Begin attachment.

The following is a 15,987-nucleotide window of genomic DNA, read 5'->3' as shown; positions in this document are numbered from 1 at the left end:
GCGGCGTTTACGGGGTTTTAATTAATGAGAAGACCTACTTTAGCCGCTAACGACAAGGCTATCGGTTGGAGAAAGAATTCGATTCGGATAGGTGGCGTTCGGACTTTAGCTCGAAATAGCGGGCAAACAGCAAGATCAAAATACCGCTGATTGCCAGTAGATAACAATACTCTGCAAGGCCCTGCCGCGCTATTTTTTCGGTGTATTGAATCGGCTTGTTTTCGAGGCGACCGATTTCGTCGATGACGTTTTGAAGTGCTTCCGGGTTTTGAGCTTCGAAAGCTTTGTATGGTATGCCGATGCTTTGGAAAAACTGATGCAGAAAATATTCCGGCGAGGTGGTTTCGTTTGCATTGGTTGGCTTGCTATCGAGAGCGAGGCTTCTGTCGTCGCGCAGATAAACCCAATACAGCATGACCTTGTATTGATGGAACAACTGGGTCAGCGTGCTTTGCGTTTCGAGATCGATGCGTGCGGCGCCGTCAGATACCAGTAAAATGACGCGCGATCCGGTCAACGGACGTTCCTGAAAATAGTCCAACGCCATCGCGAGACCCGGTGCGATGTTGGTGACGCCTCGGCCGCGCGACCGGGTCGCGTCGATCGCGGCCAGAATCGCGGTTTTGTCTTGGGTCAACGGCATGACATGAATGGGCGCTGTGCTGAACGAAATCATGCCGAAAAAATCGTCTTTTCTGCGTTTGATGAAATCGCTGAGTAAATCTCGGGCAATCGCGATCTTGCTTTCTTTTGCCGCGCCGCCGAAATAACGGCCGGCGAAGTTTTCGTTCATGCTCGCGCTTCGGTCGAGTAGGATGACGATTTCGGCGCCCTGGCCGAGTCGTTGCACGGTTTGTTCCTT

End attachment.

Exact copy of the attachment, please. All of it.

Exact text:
The following is a 15,987-nucleotide window of genomic DNA, read 5'->3' as shown; positions in this document are numbered from 1 at the left end:
GCGGCGTTTACGGGGTTTTAATTAATGAGAAGACCTACTTTAGCCGCTAACGACAAGGCTATCGGTTGGAGAAAGAATTCGATTCGGATAGGTGGCGTTCGGACTTTAGCTCGAAATAGCGGGCAAACAGCAAGATCAAAATACCGCTGATTGCCAGTAGATAACAATACTCTGCAAGGCCCTGCCGCGCTATTTTTTCGGTGTATTGAATCGGCTTGTTTTCGAGGCGACCGATTTCGTCGATGACGTTTTGAAGTGCTTCCGGGTTTTGAGCTTCGAAAGCTTTGTATGGTATGCCGATGCTTTGGAAAAACTGATGCAGAAAATATTCCGGCGAGGTGGTTTCGTTTGCATTGGTTGGCTTGCTATCGAGAGCGAGGCTTCTGTCGTCGCGCAGATAAACCCAATACAGCATGACCTTGTATTGATGGAACAACTGGGTCAGCGTGCTTTGCGTTTCGAGATCGATGCGTGCGGCGCCGTCAGATACCAGTAAAATGACGCGCGATCCGGTCAACGGACGTTCCTGAAAATAGTCCAACGCCATCGCGAGACCCGGTGCGATGTTGGTGACGCCTCGGCCGCGCGACCGGGTCGCGTCGATCGCGGCCAGAATCGCGGTTTTGTCTTGGGTCAACGGCATGACATGAATGGGCGCTGTGCTGAACGAAATCATGCCGAAAAAATCGTCTTTTCTGCGTTTGATGAAATCGCTGAGTAAATCTCGGGCAATCGCGATCTTGCTTTCTTTTGCCGCGCCGCCGAAATAACGGCCGGCGAAGTTTTCGTTCATGCTCGCGCTTCGGTCGAGTAGGATGACGATTTCGGCGCCCTGGCCGAGTCGTTGCACGGTTTGTTCCTT